No one has more fans, or more passionate backers. To them, it almost doesn't even matter if he ever wins another race. Of course they want him to, but they're going to love him and stand by him whether he does or not.

Earnhardt, on the other hand, has insisted repeatedly this season that it's only a matter of time until he's back in Victory Lane in a Cup points race.

"I want to get back to Victory Lane really bad."

--DALE EARNHARDT JR.

"We're just all kind of working together as a unit. We want to win a race. I want to get back to Victory Lane really bad," he said recently.

"The fans have voted me the Most Popular Driver award [eight years running]. They support us so much and really believe in what we're trying to accomplish. It makes you want to get out there and work harder and harder to try to be successful and get to where you want to be as a competitor, when you've got that many people behind you."

It seems remarkable that Earnhardt already is in the fourth year of the five-year deal he signed with Hendrick prior to the 2008 season. It is further proof that time flies, even when sometimes cars -- as in Earnhardt's No. 88 Chevrolet all too often over the past three years -- don't.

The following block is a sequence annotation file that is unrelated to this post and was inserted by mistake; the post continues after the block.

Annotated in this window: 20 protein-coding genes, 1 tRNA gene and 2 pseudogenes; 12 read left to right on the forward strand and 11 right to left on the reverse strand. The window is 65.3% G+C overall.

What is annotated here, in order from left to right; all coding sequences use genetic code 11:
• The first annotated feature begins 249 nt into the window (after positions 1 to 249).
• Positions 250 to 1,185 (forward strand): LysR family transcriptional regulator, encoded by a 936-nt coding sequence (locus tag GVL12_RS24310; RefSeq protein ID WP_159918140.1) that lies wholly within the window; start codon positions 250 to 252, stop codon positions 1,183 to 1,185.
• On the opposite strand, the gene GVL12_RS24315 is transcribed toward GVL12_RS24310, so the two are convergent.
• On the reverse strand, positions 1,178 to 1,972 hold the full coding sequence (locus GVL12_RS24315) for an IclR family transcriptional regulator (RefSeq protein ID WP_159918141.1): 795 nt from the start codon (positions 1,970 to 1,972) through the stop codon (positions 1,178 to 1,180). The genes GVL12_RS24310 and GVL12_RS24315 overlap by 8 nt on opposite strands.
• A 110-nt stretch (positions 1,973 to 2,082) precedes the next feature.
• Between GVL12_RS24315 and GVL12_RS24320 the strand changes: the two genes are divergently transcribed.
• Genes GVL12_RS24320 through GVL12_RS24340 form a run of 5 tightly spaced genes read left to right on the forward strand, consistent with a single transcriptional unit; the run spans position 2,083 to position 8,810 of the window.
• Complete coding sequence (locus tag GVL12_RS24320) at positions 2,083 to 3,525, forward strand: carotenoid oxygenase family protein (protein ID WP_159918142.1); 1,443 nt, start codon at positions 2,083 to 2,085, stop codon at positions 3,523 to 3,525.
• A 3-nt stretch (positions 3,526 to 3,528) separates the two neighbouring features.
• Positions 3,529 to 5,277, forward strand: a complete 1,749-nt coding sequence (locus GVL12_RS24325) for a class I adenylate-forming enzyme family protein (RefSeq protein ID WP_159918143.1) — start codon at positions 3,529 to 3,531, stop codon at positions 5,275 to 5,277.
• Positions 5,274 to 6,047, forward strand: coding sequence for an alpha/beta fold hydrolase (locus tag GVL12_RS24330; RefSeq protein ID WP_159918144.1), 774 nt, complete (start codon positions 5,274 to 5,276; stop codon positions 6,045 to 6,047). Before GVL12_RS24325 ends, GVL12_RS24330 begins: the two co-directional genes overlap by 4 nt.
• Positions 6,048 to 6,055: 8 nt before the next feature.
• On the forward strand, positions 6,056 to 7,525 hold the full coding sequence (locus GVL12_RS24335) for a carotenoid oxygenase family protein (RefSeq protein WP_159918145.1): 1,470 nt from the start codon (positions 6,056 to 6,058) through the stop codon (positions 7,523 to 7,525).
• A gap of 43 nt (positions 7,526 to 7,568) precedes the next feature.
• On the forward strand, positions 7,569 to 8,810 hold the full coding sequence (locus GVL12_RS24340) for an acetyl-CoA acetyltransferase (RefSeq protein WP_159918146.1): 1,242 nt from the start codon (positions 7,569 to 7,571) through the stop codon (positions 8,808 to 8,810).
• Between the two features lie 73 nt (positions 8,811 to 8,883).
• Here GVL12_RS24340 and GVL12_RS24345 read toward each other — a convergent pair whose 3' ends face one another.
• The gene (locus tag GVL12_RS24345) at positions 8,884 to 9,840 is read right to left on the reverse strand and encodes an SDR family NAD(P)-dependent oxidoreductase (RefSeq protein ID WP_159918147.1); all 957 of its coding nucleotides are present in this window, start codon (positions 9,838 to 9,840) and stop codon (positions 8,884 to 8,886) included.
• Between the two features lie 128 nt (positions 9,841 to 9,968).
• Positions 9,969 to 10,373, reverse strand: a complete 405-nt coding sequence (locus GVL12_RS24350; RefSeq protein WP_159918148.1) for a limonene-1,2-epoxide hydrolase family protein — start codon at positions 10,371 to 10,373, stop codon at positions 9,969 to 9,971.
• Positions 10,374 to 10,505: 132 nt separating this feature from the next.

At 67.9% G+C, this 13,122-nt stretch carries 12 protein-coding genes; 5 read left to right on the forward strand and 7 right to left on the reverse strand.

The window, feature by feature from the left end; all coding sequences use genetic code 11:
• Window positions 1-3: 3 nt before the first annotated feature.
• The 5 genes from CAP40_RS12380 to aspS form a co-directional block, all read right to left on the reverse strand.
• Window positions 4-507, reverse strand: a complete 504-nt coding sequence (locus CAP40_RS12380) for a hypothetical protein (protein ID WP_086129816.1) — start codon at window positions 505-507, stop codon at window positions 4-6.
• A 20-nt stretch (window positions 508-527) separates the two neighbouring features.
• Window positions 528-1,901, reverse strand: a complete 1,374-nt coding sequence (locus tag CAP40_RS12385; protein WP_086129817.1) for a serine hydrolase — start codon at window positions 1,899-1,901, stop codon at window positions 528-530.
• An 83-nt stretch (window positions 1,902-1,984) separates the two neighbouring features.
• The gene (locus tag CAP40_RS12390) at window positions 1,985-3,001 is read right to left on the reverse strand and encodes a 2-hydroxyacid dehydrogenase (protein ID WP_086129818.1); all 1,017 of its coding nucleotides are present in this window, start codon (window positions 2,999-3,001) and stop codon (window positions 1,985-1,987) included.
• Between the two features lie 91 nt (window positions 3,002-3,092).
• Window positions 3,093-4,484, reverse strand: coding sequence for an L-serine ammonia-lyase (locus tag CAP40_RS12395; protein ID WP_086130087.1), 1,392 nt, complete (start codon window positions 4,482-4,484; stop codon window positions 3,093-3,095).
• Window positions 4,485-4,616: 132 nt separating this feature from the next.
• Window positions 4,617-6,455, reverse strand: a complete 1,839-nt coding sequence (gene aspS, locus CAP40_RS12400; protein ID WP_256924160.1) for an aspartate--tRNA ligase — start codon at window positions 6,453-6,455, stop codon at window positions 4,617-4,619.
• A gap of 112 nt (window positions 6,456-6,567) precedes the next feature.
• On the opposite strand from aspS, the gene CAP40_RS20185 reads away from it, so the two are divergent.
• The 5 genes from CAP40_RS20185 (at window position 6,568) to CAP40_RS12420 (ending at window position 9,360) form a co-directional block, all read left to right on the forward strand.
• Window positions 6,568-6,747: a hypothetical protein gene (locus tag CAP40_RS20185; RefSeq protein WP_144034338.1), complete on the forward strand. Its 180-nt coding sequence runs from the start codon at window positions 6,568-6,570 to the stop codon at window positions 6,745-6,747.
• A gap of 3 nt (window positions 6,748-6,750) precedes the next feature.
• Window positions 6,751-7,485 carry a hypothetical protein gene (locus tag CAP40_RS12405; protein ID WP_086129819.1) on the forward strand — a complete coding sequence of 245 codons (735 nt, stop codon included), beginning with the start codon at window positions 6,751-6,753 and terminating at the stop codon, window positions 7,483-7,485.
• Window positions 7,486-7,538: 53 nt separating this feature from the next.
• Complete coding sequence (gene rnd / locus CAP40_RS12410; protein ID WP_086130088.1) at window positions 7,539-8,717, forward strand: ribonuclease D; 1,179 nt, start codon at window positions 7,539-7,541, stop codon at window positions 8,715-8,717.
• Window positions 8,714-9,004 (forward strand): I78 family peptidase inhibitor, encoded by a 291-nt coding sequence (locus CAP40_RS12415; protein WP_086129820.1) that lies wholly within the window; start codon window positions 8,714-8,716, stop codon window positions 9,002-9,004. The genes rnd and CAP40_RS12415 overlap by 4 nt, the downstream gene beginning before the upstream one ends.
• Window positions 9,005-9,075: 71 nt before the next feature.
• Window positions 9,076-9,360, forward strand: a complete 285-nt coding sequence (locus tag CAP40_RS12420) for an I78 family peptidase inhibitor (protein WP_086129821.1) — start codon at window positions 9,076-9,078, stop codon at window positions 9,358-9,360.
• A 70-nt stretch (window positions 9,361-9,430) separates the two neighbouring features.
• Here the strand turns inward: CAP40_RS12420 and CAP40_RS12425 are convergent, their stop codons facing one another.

Earnhardt and Hendrick had mutual higher expectations when they first joined forces. Both said at the time that Darrell Waltrip's prediction of six race wins (including the Daytona 500) in his first season at HMS "sounded about right."

But the No. 88 team has managed only one points race win during their tenure together. That was at Michigan in June of 2008, and that was 117 points races ago.

Why believe in Junior when he hasn't won in so long and has finished 12th or worse in points in five of the past six seasons? Is it merely a business move to ensure that all the sponsorship dollars Earnhardt guarantees to bring in stay at Hendrick and won't leak out elsewhere in the coming years? Is it merely loyalty, which while admirable, might be misplaced?

Hendrick doesn't seem to care about all that. He has insisted again and again that Earnhardt's best days as a Hendrick Motorsports driver are still ahead of him -- and he put his money where his mouth has been with Thursday's announcement.

"He's really focused and he's really trying hard, and he's really put all of the effort he can muster into it," Hendrick said. "And it's paying off."

It will need to pay off even more for Hendrick to gain the expected return on his investment, because the car owner's bet on Earnhardt just increased dramatically.

The opinions expressed are solely those of the writer.